Merkel’s conservative CDU-CSU alliance has led Germany in four coalitions since 2005 when she took office, but the country’s future new government has been thrown open as her departure from the political stage nears.
The 67-year-old veteran will step down after the September 26th elections and had so far refrained from commenting about who she preferred to take over from her.
But on Saturday, at a key election campaign rally, she voiced strong backing for Laschet.
“It has always been important to him to place the individual and their inviolable dignity at the centre of everything… I am deeply convinced that it is precisely with this attitude that (he) will serve the people of Germany as chancellor,” she said at the rally.
While Merkel’s popularity ratings have held steady in the twilight of her reign, Laschet has struggled to find favour with voters.
The latest polls show their conservative bloc now hanging on to a narrow lead of two percentage points against junior coalition partners the Social Democrats, who have in recent weeks made big strides to overtake erstwhile runners-up the Greens.
A survey published on Friday showed just as many Germans want the Social Democrats to lead the next government as the conservatives — an alarmingly big drop of five percentage points in backing for the CDU-CSU from early August.
The SPD’s chancellor candidate Olaf Scholz was also more popular with voters — some 41 percent of Germans prefer the centre-left politician as next chancellor as compared to just 16 percent plumping for Laschet.
‘Quick and painful’
While frustration against the government over the coronavirus pandemic had initially weighed on the conservatives’ popularity earlier in the year, the mood had brightened as more Germans were vaccinated and curbs were eased.
An initial boost in support for the Greens had also melted away as its leader was embroiled in a plagiarism scandal and other gaffes, giving the conservatives a strong lead in polls entering the summer.
But the mood dramatically turned in July when Laschet was seen chuckling in the background with local officials while Germany’s president gave a speech mourning victims of deadly floods.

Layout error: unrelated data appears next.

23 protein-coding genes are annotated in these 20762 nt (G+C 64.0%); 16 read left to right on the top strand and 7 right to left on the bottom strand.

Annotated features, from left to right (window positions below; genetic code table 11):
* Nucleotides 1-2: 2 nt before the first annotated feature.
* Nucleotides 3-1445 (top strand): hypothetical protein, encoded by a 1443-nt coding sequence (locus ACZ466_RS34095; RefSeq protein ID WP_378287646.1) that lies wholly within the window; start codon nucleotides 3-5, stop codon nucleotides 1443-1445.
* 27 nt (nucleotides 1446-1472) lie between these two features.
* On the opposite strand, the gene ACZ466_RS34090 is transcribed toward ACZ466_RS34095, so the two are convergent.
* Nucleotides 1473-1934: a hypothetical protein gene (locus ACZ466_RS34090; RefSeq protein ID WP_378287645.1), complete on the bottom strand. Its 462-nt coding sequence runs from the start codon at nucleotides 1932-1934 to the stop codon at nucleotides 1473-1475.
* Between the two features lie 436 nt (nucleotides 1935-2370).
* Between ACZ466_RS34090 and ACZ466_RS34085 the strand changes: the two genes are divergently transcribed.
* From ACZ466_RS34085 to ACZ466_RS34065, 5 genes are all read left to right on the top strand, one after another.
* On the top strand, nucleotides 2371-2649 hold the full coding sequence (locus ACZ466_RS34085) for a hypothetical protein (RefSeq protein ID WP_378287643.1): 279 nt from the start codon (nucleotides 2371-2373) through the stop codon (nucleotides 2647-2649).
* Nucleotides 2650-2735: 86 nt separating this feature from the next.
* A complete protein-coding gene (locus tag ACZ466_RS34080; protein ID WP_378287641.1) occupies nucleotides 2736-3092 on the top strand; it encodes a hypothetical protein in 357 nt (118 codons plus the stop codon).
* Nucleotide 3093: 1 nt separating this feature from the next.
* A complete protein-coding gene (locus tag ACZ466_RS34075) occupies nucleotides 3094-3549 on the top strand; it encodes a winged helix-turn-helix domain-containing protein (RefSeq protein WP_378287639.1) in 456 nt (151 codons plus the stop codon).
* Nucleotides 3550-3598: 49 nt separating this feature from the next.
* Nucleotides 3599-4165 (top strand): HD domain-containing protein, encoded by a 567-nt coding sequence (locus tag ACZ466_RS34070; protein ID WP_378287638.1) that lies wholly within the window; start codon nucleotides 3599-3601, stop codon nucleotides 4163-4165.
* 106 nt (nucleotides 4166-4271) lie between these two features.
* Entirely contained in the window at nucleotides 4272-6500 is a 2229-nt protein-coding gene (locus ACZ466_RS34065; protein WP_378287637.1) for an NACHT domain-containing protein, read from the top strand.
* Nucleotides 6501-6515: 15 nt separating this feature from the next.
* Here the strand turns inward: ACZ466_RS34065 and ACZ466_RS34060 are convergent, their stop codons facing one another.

Since the disaster, the conservatives have been unable to halt a falling trend in popularity.
The Taliban’s lightning takeover of Afghanistan also puts more pressure on Merkel’s government, which is under fire for failing to anticipate the crisis sooner.
At Saturday’s rally, Laschet acknowledged that the campaign was “going differently that the various strategies” drawn up by his party. But he blamed the pandemic and then the floods for derailing the plans, and did not address his failing popularity.
Criticism from several backbenchers had spilled out into the open on Friday, with the Bild daily even quoting MPs apparently urging Laschet to step aside for the sake of the party.
“A quick and painful reaction is better than to go down together,” CDU lawmaker Sylvia Pantel was quoted as saying by Bild.
The jitters in the conservative camp also risk reviving strife that had dogged the alliance of CDU and its sister party CSU even before the start of their election campaign.
Laschet only secured the conservatives’ chancellor candidate nomination in April after a bruising battle with the leader of Bavaria’s CSU, Markus Soeder.
Despite conceding after the loss, a whiff of discontent has lingered in the air from Soeder’s camp as the Bavarian has been consistently ahead in popularity polls against Laschet.
In a new jibe from Soeder’s camp on Friday, CSU general secretary Markus Blume said there was “great potential for improvement” in the conservatives’ poll ratings, and that, is “especially, by the way, when measured against the tremendous popularity that Markus Soeder continues to enjoy”.
Soeder put up a united front with Laschet at the rally, telling him “Armin, you can rely on my support — this I mean in all honesty.”
But Soeder, who is also Bavaria’s state premier, also underlined that it was the conservatives’ toughest campaign since 1998, when the alliance was voted out of government.
“The trend is clear at the moment — it’s not heading steeply upwards,” he said, adding that “all’s not lost yet.”
“There’s no reason to complain, rather, it is time to really put up a fight. I have no desire to go into opposition.”